New tech aims to improve EHRs, patient interactions, cybersecurity

Tanya Albert Henry , Contributing News Writer

When the EHR was introduced, physicians struggled as recording information into the system detracted from the personal interactions they were used to giving patients—and wanted to continue delivering.

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A big part of the problem: Physicians weren’t involved enough early on in developing EHR systems, and the same is true for other types of health care innovations. But that’s changing.

There’s a recognition that technological advances taking place in medicine today must involve physicians early on, according to Lawrence Cohen, PhD, the CEO of Health2047, the Menlo Park, California-based subsidiary of the AMA created to make a meaningful and measurable impact on the U.S. health care system by the AMA’s 200th anniversary.

Cohen discussed the importance of involving physicians in technological advancements and how the latest innovations will affect medicine and how health care is delivered in the future during an episode of “AMA Update.”

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Cohen is most excited about how new technologies are focusing on that patient-physician interaction that physicians felt were disrupted when EHRs became widely used.

“It is taking the friction out of that interaction, interestingly, because it's using technology to make the interaction more personal. It's using technology that allows the physician and the patient to focus on what's in front of them in the room,” Cohen said. “Today, the way people are thinking about the use of technology in improving health care is really interestingly—almost paradoxically—directed towards making that physician-patient interaction a much more personal and productive interaction.”

Health2047 helps find, fund and scale early-stage startups working to transform health care. The company’s leaders also help connect physicians with health care entrepreneurs and industry leaders working on new technologies to improve medical care.

“There actually is a relatively large subset of physicians that are very tech-savvy and we rely on them to help us bridge the gap,” Cohen said. “But importantly … you need the physician at the table at the beginning of the conversation, and you need that rapport between the technical person and the physician to develop from day one.”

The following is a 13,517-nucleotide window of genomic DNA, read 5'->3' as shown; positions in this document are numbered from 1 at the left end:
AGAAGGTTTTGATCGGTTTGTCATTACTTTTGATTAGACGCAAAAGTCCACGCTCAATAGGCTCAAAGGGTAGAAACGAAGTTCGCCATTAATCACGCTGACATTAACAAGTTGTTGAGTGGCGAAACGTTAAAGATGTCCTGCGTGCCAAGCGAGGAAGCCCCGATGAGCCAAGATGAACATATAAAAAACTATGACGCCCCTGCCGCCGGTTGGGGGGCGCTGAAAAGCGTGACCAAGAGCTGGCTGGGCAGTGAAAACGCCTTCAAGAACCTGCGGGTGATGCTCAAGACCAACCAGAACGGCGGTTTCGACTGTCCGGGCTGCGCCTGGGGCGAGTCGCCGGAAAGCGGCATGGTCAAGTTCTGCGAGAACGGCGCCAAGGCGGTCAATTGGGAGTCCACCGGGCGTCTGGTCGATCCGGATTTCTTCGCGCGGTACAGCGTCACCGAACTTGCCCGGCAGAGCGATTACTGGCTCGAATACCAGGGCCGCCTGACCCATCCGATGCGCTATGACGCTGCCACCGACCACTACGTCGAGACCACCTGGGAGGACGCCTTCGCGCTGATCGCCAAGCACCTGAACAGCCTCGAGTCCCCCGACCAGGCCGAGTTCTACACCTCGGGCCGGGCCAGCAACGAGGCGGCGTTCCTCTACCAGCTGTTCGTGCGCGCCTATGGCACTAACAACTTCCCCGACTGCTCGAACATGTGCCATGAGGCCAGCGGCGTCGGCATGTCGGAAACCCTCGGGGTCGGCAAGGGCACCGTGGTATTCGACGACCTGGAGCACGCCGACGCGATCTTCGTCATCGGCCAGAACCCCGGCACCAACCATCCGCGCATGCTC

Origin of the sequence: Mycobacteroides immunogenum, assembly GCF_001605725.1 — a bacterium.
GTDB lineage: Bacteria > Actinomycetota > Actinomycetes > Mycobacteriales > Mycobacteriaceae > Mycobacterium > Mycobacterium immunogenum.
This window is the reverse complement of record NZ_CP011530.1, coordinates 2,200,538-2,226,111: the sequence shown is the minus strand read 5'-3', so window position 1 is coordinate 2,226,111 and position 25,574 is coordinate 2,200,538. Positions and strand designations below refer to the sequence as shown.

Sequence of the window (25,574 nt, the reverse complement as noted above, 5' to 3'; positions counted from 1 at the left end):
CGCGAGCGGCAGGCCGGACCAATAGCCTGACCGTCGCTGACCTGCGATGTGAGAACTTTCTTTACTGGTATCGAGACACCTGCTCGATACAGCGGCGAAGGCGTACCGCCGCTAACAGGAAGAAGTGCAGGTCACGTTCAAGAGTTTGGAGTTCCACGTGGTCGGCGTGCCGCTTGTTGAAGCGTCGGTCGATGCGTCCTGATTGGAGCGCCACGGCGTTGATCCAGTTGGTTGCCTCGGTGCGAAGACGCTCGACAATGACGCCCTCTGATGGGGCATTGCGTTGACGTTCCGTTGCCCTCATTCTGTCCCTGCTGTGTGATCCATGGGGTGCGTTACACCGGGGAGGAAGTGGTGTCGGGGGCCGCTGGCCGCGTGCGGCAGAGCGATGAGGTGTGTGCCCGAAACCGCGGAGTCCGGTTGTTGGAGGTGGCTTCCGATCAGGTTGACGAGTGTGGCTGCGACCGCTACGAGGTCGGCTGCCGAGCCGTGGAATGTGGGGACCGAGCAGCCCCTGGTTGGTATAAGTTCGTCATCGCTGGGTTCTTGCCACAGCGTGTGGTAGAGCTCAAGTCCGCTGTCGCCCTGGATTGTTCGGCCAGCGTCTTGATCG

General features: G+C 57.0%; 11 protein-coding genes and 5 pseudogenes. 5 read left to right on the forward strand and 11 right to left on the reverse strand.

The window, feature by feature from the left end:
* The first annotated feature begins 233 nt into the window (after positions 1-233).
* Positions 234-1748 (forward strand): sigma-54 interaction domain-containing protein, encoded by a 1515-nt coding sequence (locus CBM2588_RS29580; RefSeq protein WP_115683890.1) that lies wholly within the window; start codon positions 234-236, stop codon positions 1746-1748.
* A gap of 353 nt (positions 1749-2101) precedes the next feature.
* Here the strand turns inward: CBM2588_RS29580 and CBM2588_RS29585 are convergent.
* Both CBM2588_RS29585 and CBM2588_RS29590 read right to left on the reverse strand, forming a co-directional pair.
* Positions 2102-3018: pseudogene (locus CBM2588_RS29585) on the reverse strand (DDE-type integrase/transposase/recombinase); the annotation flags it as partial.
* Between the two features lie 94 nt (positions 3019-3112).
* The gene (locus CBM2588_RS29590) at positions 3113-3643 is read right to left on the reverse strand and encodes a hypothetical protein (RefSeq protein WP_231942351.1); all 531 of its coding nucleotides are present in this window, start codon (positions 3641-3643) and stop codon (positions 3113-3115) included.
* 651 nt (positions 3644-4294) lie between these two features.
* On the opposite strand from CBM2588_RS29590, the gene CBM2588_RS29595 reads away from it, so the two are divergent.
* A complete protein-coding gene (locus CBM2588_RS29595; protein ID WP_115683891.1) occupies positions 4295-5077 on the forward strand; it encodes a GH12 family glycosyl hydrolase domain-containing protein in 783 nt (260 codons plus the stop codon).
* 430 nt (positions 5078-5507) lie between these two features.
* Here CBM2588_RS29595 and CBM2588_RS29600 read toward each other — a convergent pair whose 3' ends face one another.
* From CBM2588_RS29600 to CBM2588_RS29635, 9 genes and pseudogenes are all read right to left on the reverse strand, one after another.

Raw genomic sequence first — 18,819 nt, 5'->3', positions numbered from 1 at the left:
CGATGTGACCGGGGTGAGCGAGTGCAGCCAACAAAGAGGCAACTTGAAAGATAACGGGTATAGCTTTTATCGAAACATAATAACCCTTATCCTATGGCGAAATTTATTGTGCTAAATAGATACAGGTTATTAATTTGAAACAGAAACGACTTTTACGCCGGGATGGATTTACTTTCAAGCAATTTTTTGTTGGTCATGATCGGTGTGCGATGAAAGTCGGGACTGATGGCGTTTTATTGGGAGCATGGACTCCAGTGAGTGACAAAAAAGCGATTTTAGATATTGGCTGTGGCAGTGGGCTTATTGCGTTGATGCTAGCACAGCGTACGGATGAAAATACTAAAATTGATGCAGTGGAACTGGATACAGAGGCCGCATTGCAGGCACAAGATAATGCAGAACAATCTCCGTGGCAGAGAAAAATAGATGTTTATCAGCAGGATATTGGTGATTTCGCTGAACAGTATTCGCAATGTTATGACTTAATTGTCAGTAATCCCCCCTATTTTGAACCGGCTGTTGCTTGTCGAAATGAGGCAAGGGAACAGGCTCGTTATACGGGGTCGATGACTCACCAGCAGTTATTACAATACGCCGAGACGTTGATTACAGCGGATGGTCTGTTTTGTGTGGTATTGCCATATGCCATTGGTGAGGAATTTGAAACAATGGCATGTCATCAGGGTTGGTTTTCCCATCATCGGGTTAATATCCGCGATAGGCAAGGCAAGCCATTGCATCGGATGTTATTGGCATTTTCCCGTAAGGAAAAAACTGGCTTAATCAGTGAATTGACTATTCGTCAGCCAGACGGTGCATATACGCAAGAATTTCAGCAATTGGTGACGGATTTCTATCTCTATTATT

The EHR is a trove of data that holds insights into diseases, treatments and other information. Technology needs to be able to access the data and turn it into insights and turn the insights into action.

With chronic diseases accounting for about 90% of health care spending now, the U.S. health system developed to deal with acute disease needs to adjust. Health care AI can help physicians as they determine the best course of treatment for a patient.

The AMA House of Delegates uses the term augmented intelligence (AI) as a conceptualization of artificial intelligence that focuses on AI’s assistive role, emphasizing that its design enhances human intelligence rather than replaces it.

“You can imagine that there are ways that you can provide the physician with data which is going to help them diagnostically or perhaps even choose therapeutics. So, it's decision support, but it's decision support across the entire spectrum,” Cohen said.

Health2047 has a portfolio company that's working on that: RecoverX. The company is on a mission to ensure trustworthy, evidence-grounded AI is available for physicians and other health care experts, as well as for the health of all patients.

It “is trying to be essentially the physician's augmented-intelligence assistant,” Cohen said.

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Health2047 is also working with the startup HEAL Security to keep health care data safe. HEAL Security focuses on developing solutions to the enormous problem of health care cybersecurity threats.

HEAL is different because it’s focused on “curating” the mass of health care information and providing “actionable insights” to chief information and technology officers.

“The more our health care system is distributed, the more data is being held in different places, the greater the chance of security breaches,” Cohen said.

AMA Update” covers health care topics affecting the lives of physicians and patients. Hear from physicians and experts on public health, advocacy issues, scope of practice and more—because who’s doing the talking matters. You can catch every episode by subscribing to the AMA’s YouTube channel or the audio-only podcast version, which also features educational presentations and in-depth discussions.